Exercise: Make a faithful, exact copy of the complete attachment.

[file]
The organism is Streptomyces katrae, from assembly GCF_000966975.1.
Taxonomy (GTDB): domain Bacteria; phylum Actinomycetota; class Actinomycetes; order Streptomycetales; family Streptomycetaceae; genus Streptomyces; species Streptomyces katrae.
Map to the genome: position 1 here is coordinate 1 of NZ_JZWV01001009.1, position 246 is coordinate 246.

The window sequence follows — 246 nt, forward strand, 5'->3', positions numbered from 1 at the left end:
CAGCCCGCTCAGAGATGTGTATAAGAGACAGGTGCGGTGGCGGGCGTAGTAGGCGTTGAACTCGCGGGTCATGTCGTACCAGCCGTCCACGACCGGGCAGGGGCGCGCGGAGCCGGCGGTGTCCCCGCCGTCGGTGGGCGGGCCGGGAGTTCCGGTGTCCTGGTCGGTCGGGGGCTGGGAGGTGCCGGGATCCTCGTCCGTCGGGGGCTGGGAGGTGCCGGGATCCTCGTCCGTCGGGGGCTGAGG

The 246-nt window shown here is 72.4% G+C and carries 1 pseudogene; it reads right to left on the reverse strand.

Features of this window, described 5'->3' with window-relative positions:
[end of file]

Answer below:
The organism is Streptomyces katrae, from assembly GCF_000966975.1.
Taxonomy (GTDB): domain Bacteria; phylum Actinomycetota; class Actinomycetes; order Streptomycetales; family Streptomycetaceae; genus Streptomyces; species Streptomyces katrae.
Map to the genome: position 1 here is coordinate 1 of NZ_JZWV01001009.1, position 246 is coordinate 246.

The window sequence follows — 246 nt, forward strand, 5'->3', positions numbered from 1 at the left end:
CAGCCCGCTCAGAGATGTGTATAAGAGACAGGTGCGGTGGCGGGCGTAGTAGGCGTTGAACTCGCGGGTCATGTCGTACCAGCCGTCCACGACCGGGCAGGGGCGCGCGGAGCCGGCGGTGTCCCCGCCGTCGGTGGGCGGGCCGGGAGTTCCGGTGTCCTGGTCGGTCGGGGGCTGGGAGGTGCCGGGATCCTCGTCCGTCGGGGGCTGGGAGGTGCCGGGATCCTCGTCCGTCGGGGGCTGAGG

The 246-nt window shown here is 72.4% G+C and carries 1 pseudogene; it reads right to left on the reverse strand.

Features of this window, described 5'->3' with window-relative positions: